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China Coal Energy Company

The core businesses of China Coal, are coal production, coal chemicals and coal-bed methane exploration, mine building and coal mining equipment manufacture. It was spun off from the Ministry of Coal Industry in 1999, and held a HK$15.1 billion initial public offering in Hong Kong in 2006. In 2008, it raised 25.7 billion yuan through an IPO in Shanghai.

Price support remarks boost coal miners

PUBLISHED : Saturday, 07 February, 2009, 12:00am
UPDATED : Saturday, 07 February, 2009, 12:00am

Coal stocks rallied yesterday after the mainland's energy chief voiced his support for a higher than expected increase in contract prices with power companies.

Zhang Guobao, head of the National Energy Commission at the National Development and Reform Commission (NDRC), has waded into controversy over coal contract negotiations by saying an increase in the coal price of 50 yuan (HK$56.73) a tonne would be 'reasonable'. That is about 11 per cent of last year's average price and is higher than analysts' expectation of a rise of 5 to 10 per cent.

His comment sent coal producer shares higher, with China Shenhua Energy gaining as much as 4.28 per cent before settling 0.33 per cent higher at HK$18.28 in Hong Kong. China Coal Energy surged 4.88 per cent to HK$6.45, and Yanzhou Coal Mining rose 4.32 per cent to HK$5.79.

Mr Zhang reasoned that a 50 yuan increase was fair because the increase in value-added tax on coal sales to 17 per cent from 13 per cent that was implemented at the start of this year would raise coal producers' costs by close to 20 yuan a tonne, and the impending reform of the resource tax from a volume-based one to a revenue-based one would also increase producers' costs.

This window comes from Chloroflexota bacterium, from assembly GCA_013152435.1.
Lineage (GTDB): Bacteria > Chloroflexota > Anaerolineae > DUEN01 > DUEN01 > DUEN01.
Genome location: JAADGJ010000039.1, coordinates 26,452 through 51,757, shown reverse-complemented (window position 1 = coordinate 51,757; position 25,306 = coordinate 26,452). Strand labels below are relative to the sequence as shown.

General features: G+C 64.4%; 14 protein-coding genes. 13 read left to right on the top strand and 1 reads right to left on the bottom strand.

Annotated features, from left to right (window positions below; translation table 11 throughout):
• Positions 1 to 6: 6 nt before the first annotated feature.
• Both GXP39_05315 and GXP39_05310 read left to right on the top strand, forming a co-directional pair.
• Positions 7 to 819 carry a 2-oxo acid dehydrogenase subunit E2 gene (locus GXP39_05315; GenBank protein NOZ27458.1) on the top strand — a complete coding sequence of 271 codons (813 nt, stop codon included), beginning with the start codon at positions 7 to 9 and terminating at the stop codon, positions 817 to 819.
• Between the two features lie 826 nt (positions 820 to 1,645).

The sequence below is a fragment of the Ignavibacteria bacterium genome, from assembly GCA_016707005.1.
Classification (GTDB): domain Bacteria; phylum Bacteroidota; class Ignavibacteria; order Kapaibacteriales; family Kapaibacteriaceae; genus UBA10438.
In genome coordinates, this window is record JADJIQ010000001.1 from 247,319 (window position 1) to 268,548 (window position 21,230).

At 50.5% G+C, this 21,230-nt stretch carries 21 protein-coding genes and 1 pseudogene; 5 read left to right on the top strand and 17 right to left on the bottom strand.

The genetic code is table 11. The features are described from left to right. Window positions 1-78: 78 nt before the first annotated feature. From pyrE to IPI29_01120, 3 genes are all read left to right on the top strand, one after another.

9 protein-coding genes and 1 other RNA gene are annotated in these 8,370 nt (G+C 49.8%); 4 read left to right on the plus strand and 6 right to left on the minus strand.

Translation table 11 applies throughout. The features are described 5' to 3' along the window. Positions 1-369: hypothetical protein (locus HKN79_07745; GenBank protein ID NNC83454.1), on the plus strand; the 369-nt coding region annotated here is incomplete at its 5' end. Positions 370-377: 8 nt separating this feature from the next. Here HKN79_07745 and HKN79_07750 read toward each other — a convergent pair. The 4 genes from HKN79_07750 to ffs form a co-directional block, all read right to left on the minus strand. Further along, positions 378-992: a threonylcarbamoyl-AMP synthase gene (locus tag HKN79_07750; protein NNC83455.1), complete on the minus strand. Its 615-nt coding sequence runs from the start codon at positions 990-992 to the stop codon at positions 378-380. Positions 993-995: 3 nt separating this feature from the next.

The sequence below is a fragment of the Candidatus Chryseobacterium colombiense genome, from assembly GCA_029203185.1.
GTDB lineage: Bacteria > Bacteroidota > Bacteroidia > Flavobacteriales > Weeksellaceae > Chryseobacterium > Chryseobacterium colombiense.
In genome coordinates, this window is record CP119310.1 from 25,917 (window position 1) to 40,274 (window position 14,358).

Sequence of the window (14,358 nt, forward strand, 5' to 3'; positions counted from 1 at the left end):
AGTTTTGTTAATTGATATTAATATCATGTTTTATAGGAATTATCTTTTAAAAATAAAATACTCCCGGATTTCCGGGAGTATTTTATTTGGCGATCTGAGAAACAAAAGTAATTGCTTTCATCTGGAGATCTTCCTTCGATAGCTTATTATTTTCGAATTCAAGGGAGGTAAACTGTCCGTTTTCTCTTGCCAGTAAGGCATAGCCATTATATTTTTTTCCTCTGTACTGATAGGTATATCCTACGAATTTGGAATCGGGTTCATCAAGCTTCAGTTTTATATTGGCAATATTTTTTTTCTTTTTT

He was quoted by the Beijing Times as making the comments at the national energy work meeting that ended on Thursday.

However, Mr Zhang also said it was not the right time to raise power prices, amid the economic slowdown.

This has drawn criticism from power producers.

'It wouldn't be fair for coal producers to be able to pass on higher costs while power producers can't do the same,' a senior executive at a power producer said on condition of anonymity. 'We will definitely not agree to any price increase [in coal].'

The annual coal contract negotiations have traditionally been contentious because coal prices have been largely liberalised while power prices are fixed by the state.

This year, the difference in price expectations is the biggest in at least five years, as coal producers face higher production costs, while power firms suffered from huge losses last year due to pricing problems and face lower power demand this year.

In December, the country's largest coal producer, China Shenhua Energy, demanded a rise of 82 yuan a tonne or 17 per cent for seaborne coal at ports. The five national power producers and China Resources Power Holdings have banded together to refuse to sign a single contract and are demanding a 50 yuan decrease.

Nomura Securities analyst Donovan Huang said the increase suggested by Mr Zhang was overly steep in the current economic environment.

'If one uses cost increase as the reason for raising coal prices, it is not a market-based approach,' Mr Huang said. 'One needs to also look at demand-side factors, and we need a wholistic solution for the energy pricing system.'

Mr Zhang said the price issue had been handed over to the State Council, the Beijing Times reported. The NDRC is waiting for a response.

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